The Holy Synod of the Bulgarian Orthodox Church has declared “reservations” against in vitro fertilization and surrogacy, viewing them as a “human interference that is counter to God’s will in the existential foundations of life.”
This has been made clear in a statement of the Bulgarian Patriarchate on the website of the Bulgarian Orthodox Church (in Bulgarian HERE) discussing assisted reproduction and surrogacy, as the two are becoming more popular in Bulgaria, with surrogacy just being introduced.
The position of the Bulgarian Orthodox Church comes as a reaction to amendments of the Bulgarian Family Code adopted at the end of October 2011 that made surrogacy legal but banned surrogate mothers from receiving any money for their “service”.
According to the Bulgarian Patriarchate, the methods of “In vitro fertilization”-IVF; “Intracytoplasmic sperm injection”-ICSI and surrogacy “are contemporary phenomena and bioethical problems that have the same focal point – the question about the origin, dignity, sense, and purpose of human life in all of its phases.”
“This is not just a philosophical and scientific question. This is a supreme theological and existential question because it goes beyond philosophical and empirical knowledge, and the temporary character of our earthly existence and enters the sphere of subconscious spiritual knowledge and the intransient dimensions of human being,” states the Bulgarian Holy Synod.
The Bulgarian Orthodox Church believes that science and medicine in particular do not have unconditional and unlimited rights.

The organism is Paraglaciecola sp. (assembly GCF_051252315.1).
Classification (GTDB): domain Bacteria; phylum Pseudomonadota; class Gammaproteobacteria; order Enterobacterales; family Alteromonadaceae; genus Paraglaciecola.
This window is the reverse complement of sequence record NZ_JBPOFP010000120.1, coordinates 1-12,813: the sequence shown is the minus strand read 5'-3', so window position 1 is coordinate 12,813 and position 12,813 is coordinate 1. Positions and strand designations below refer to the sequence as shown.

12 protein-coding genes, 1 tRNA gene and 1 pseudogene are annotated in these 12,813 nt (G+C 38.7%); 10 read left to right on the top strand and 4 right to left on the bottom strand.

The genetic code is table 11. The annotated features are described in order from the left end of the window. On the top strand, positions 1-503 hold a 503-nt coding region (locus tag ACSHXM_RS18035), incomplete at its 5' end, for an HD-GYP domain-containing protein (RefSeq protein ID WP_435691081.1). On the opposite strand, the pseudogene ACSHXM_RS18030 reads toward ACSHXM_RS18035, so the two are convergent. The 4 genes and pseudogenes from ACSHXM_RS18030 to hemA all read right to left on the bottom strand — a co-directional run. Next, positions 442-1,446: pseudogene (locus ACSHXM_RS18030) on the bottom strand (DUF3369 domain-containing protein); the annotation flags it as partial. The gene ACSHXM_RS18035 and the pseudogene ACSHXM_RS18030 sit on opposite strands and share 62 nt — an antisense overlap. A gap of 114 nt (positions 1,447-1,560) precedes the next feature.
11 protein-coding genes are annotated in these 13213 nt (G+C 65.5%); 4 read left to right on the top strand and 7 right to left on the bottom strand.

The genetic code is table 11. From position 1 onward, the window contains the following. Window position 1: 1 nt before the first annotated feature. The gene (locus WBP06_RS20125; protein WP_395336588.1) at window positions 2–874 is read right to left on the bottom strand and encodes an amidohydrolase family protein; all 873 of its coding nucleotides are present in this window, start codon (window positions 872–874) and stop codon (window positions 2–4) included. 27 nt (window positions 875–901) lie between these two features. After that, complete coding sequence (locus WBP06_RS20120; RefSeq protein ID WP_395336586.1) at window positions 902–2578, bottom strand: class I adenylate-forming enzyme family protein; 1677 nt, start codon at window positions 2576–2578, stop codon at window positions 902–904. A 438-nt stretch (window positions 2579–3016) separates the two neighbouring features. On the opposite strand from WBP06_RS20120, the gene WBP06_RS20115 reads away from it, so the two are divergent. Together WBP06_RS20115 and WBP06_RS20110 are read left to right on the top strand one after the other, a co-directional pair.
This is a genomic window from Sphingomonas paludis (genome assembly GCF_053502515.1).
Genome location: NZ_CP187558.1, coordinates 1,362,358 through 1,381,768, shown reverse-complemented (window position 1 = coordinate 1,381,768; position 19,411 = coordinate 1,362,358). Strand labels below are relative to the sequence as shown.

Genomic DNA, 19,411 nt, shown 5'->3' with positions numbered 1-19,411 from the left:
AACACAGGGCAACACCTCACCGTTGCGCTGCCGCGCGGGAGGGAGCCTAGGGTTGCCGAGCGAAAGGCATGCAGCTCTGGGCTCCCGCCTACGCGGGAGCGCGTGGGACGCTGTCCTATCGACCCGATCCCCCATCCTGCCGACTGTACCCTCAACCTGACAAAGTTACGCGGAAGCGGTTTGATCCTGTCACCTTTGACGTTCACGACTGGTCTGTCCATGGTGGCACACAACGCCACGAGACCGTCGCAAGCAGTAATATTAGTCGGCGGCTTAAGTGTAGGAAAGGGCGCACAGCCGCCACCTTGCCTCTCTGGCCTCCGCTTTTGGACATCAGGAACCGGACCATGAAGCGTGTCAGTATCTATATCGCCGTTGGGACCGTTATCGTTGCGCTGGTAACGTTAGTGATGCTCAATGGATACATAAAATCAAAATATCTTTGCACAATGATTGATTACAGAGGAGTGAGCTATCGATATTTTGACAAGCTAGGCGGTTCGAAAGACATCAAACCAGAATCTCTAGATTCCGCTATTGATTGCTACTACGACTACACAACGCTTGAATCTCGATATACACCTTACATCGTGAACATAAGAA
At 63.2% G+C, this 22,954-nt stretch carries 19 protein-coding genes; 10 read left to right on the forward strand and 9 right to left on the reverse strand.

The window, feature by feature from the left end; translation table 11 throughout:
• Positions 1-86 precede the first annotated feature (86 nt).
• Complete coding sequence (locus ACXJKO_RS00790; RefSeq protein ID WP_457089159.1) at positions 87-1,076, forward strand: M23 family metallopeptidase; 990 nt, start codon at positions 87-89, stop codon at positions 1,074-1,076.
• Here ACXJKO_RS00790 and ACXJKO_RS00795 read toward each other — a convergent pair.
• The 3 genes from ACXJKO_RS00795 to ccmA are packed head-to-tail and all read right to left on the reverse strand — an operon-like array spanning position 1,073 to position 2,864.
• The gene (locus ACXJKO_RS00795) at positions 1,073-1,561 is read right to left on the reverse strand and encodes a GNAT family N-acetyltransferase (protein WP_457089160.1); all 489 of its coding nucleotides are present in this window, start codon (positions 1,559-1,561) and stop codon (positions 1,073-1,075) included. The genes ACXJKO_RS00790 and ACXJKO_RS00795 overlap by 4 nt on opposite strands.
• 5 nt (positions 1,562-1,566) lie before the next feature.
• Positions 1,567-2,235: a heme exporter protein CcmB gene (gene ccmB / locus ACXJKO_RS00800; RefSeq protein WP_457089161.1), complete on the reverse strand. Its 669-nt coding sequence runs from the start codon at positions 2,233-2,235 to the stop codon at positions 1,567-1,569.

“Since the methods of assisted reproduction and surrogacy violate the blessed environment and God-established forms of human conception, birth, and breeding, the Holy Church expresses its concert over the many risks and challenges that these medical practices pose before contemporary people even though they may often be based on sincere hopes and positive motives in the name of life,” the church says.
The Bulgarian Orthodox Church cites the Gospel as to demonstrate that the above-mentioned reproduction methods may pose undue interference in God’s affairs but goes beyond that to express its worries hinting at a global “business” with human embryos.
“The much desired parenthood is turning into a goal in itself that replaces the primary cause of the closeness between a man and a woman – their love and desire to support and make happy one another as personalities with a common course of life. At present over 4 000 000 “redundant” human embryos are awaiting their adoption and birth. Thus, cryo preservation is encouraging the trading with human beings, and such globalized commercialization and mobility in the treatment of human “material” could cause a true genetic chaos on a world scale,” the church comments.
According to the Patriarchate in Sofia, the Bulgarian Orthodox Church is all up for encouraging the Bulgarian state to help couples with reproductive problems – but by focusing their efforts on adoption and foster care – a practice “corresponding to the interests of the Bulgarian society and the high Christian values.”